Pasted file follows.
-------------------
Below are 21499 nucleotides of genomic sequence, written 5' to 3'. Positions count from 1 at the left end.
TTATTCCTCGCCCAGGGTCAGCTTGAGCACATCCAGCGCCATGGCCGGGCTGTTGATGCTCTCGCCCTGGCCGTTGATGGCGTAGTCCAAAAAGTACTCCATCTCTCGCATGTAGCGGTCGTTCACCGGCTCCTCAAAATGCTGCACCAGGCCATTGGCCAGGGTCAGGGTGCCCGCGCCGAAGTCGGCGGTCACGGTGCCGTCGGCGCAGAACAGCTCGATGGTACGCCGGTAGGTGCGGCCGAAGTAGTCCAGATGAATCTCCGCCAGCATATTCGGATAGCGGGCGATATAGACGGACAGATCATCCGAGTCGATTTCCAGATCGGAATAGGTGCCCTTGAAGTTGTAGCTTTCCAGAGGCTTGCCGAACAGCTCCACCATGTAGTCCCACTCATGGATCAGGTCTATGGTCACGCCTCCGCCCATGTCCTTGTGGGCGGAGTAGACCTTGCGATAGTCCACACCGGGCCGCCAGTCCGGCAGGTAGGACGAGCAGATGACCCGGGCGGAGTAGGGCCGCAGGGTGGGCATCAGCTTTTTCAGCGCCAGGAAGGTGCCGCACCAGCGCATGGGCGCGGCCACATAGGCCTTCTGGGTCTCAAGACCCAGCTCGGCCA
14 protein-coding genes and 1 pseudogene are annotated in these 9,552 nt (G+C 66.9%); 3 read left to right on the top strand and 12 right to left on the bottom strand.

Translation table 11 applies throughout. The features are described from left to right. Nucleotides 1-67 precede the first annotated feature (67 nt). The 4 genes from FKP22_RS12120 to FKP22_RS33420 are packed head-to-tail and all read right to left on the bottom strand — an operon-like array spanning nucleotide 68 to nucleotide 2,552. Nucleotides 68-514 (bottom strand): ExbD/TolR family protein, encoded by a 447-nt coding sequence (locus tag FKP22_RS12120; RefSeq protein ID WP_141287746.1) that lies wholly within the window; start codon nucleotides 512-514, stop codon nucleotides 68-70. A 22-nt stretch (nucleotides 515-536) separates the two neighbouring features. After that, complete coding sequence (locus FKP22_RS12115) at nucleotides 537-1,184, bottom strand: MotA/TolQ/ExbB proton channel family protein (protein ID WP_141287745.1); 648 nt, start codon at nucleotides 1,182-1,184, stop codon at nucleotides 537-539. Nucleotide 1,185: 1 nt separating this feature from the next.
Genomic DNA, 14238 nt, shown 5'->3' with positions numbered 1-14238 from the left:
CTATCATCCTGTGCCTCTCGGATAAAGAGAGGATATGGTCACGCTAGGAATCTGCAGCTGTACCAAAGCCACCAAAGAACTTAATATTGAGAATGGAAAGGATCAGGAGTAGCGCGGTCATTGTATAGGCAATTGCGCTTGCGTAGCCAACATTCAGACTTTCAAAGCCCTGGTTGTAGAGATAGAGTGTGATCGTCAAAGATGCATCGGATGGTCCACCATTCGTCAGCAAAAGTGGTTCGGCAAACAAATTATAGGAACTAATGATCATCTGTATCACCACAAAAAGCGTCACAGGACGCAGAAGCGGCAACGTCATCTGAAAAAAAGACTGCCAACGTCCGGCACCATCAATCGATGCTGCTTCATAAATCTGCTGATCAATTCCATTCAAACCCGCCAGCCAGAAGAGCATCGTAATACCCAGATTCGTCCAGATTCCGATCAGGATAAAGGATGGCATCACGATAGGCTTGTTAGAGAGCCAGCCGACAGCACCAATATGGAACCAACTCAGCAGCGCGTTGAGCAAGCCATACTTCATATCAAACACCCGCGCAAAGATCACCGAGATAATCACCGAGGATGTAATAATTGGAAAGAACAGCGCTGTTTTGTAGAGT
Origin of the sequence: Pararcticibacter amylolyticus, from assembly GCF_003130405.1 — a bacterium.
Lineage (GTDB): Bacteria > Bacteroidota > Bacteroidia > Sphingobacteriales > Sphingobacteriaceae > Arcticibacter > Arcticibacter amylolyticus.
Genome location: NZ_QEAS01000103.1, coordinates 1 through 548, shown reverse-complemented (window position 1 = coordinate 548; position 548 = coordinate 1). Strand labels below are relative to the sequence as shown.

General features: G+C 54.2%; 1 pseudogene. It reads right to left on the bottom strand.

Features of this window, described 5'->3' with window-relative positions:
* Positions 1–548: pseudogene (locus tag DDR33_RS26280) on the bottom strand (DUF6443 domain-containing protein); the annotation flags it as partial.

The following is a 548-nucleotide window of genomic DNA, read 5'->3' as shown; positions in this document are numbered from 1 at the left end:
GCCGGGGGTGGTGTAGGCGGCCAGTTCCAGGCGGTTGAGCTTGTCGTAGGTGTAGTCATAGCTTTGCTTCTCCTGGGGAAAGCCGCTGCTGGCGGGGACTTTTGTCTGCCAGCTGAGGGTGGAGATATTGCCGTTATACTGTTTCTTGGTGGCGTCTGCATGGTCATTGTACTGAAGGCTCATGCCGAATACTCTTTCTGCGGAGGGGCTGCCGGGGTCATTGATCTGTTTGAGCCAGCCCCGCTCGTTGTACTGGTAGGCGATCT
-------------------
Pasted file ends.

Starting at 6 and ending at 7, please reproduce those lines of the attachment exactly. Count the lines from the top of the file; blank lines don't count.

CTATCATCCTGTGCCTCTCGGATAAAGAGAGGATATGGTCACGCTAGGAATCTGCAGCTGTACCAAAGCCACCAAAGAACTTAATATTGAGAATGGAAAGGATCAGGAGTAGCGCGGTCATTGTATAGGCAATTGCGCTTGCGTAGCCAACATTCAGACTTTCAAAGCCCTGGTTGTAGAGATAGAGTGTGATCGTCAAAGATGCATCGGATGGTCCACCATTCGTCAGCAAAAGTGGTTCGGCAAACAAATTATAGGAACTAATGATCATCTGTATCACCACAAAAAGCGTCACAGGACGCAGAAGCGGCAACGTCATCTGAAAAAAAGACTGCCAACGTCCGGCACCATCAATCGATGCTGCTTCATAAATCTGCTGATCAATTCCATTCAAACCCGCCAGCCAGAAGAGCATCGTAATACCCAGATTCGTCCAGATTCCGATCAGGATAAAGGATGGCATCACGATAGGCTTGTTAGAGAGCCAGCCGACAGCACCAATATGGAACCAACTCAGCAGCGCGTTGAGCAAGCCATACTTCATATCAAACACCCGCGCAAAGATCACCGAGATAATCACCGAGGATGTAATAATTGGAAAGAACAGCGCTGTTTTGTAGAGT
Origin of the sequence: Pararcticibacter amylolyticus, from assembly GCF_003130405.1 — a bacterium.